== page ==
Mort's temporarily closes due to COVID-19, other businesses face similar challenge

Published: Jun. 22, 2020 at 6:19 PM CDT
Email This Link
Share on Pinterest
Share on LinkedIn

Providing a long-term outlook and prioritizing safety for customers and staff, Mort's Co-owner Morrie Sheets decided to temporarily close the Old Town cigar bar.

While business has gone well since the bar was cleared to reopen a couple weeks ago following the state-mandated shutdown due to COVID-19, Sheets made the decision to voluntarily close temporarily as locally,

Sheets said he believes the reopening process has been moving too fast and while the business did take preventative measures, considering crowd sizes, he chose to close down temporarily to avoid any infection from happening.

Sheets said when the bar did reopen, owners had about 45 seats and 13 tables removed to limit crowding and had the staff wear face masks and put hand sanitizer on every table.

But with customers flocking to the business and no formal restrictions in place, the concern for customer and staff safety lingered. Sheets said most of his employees have tested for COVID-19 and to his knowledge, none of them have the virus.

But looking at the big picture, he indicated the temporary closure now will set the business up for greater success later. Sheets said Mort's is doing fine financially and said any economic risk is worth it to help keep his community safe.

Sheets did not say when Mort's may reopen. He said the bar has been open for 26 years and that he cares for his customers and staff.

Monday, Eyewitness News spoke with a pair of restaurant owners, also remaining cautious with plans to let customers back inside.

Nearly three months have passed since Doo-Dah Diner owner Patrick Shibley has been able to do what he loves most: "put out great food."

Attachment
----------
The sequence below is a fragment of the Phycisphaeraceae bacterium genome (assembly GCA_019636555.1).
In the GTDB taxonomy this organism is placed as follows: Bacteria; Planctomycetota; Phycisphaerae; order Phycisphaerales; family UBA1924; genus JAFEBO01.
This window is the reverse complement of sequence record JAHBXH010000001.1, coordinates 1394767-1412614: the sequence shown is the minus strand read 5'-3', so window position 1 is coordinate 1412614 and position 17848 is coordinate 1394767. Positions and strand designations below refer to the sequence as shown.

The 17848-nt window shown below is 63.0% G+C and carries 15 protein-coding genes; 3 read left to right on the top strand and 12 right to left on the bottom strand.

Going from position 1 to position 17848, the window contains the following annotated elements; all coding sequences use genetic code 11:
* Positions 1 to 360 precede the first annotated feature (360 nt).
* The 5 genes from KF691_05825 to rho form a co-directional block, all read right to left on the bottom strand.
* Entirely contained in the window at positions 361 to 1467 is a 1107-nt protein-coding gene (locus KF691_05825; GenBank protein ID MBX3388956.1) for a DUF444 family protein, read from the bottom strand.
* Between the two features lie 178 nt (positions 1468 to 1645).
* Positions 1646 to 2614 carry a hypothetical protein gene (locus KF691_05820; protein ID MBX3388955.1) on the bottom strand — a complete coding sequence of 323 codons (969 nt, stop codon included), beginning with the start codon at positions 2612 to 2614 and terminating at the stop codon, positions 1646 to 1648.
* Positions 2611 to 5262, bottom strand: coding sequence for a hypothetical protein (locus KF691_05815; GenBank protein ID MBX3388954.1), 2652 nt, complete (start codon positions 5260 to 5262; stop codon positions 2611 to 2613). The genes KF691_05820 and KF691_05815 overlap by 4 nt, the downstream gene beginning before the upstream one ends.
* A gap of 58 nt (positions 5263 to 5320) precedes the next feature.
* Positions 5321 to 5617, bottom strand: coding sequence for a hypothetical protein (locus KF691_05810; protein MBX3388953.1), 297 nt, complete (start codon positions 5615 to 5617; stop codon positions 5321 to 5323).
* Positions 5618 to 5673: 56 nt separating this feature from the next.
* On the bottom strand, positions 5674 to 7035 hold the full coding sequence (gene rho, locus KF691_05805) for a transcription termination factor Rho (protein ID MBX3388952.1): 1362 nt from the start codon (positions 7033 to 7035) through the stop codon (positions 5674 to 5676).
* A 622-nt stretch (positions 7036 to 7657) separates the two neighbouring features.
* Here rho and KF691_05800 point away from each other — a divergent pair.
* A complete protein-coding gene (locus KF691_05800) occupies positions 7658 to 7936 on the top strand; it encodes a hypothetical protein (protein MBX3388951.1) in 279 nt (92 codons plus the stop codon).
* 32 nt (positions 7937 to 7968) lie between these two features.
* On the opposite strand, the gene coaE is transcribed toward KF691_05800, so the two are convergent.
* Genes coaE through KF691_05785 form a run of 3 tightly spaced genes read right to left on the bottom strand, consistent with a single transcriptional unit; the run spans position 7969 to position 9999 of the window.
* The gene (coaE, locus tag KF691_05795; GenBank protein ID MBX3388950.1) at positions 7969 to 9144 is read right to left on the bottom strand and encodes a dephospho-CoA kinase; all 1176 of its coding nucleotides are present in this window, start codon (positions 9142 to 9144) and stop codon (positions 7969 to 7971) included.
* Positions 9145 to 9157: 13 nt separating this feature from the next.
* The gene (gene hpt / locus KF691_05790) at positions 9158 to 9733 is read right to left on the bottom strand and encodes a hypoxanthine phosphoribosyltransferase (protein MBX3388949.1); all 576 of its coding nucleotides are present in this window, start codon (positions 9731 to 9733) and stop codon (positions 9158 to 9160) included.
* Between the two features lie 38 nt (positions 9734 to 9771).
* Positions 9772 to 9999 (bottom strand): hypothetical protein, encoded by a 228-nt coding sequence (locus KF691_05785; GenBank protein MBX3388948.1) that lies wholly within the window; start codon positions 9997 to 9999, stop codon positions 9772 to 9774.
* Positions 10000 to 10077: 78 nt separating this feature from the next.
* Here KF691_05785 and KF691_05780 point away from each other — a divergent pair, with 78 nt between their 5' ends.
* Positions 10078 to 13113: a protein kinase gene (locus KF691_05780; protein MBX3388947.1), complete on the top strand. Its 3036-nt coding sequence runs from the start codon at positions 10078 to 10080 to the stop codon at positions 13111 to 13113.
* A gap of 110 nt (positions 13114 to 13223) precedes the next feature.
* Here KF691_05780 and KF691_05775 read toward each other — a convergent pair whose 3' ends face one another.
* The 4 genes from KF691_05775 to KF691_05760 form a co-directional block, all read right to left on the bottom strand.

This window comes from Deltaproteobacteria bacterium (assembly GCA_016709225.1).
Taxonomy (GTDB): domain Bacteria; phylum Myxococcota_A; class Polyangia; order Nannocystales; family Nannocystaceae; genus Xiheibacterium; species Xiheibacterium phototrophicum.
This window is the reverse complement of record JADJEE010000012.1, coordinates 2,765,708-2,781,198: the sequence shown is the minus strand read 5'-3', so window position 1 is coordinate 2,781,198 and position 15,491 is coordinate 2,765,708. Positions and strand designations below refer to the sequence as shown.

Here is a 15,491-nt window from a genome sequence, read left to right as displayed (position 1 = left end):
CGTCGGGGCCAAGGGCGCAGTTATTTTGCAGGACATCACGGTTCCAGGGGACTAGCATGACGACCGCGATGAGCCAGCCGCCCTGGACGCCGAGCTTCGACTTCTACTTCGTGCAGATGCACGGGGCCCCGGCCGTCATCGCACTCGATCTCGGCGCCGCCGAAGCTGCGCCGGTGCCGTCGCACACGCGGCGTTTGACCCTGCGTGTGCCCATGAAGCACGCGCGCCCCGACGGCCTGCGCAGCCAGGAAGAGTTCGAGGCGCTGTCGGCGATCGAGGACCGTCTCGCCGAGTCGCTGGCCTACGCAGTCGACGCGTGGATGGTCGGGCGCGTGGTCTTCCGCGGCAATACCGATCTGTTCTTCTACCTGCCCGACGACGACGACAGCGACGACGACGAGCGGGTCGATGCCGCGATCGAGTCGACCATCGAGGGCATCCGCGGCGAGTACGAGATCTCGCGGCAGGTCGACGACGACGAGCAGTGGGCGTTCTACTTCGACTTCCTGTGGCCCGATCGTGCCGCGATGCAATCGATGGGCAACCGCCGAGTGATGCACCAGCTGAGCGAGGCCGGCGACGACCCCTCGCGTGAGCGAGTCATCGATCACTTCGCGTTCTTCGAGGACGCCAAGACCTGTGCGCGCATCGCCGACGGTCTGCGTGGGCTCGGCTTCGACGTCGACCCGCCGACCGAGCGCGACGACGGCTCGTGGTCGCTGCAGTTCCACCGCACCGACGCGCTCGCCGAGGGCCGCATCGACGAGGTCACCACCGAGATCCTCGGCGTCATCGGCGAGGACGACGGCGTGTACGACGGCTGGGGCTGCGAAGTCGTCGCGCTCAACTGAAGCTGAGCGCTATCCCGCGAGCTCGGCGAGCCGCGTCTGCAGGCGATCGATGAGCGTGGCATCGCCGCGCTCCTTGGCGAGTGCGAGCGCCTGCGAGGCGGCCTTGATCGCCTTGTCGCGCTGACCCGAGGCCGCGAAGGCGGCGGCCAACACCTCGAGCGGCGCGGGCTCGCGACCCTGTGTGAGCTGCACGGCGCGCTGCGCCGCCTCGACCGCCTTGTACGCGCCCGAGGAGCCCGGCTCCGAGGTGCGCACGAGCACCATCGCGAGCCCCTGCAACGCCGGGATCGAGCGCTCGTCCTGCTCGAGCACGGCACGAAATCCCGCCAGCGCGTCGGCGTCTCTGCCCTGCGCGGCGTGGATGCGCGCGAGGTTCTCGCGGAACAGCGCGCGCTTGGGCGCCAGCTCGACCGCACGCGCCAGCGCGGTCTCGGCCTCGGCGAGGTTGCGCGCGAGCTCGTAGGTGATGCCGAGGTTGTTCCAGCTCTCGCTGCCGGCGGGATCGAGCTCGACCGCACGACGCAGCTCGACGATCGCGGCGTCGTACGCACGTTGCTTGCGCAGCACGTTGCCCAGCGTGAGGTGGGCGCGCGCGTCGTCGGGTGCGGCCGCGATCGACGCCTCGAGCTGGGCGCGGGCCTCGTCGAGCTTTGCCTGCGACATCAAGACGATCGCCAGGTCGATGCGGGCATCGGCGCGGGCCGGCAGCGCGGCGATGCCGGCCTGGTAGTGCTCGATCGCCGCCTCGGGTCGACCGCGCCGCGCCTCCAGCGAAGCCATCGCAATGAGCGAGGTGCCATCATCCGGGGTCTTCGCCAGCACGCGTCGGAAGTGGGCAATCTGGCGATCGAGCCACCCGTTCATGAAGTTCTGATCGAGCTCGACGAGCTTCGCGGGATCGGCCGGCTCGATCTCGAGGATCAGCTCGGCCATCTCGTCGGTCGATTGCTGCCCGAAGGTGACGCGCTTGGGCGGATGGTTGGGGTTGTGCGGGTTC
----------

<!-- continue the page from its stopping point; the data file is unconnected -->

That much time also also passed since the last time he saw customers inside his restaurant.

Shibley said repairs kept the restaurant closed longer, but they still wanted to reopen slowly and safely. Next Tuesday (June 30), Doo-Dah Diner customers will be let back inside the restaurant.

"I'm really excited to be open, but at the same time, I'm reluctant," Shibley said.

For Shibley, the caution comes from not wanting to see employees or customers get sick. With renovations, the diner moved out several tables and once reopen, will have Plexiglas dividers between each table.

"You never know day to day what could happen, but if things keep spiking, then we will definitely go to doing only curbside or to-go," Shibley said.

While the Doo-Dah Diner plans to reopen with limited capacity next week, other restaurants, although allowed to reopen, have kept their dining rooms closed.

Meddy's owner Alex Harb has kept his dining rooms closed out of caution for his team and for the restaurant's customers.

"I thought the right decision was to play it safer rather than go all out with people reopening because then you put everyone at risk' Harb said.

Harb and Shibley said they both heard the news of Mort's temporarily closing and said they understand why. Shibley said while cautious, he knows customers are coming back next week.

"People are going to feel weird. It's our job, especially at Doo-Dah Diner to make them feel welcome," he said.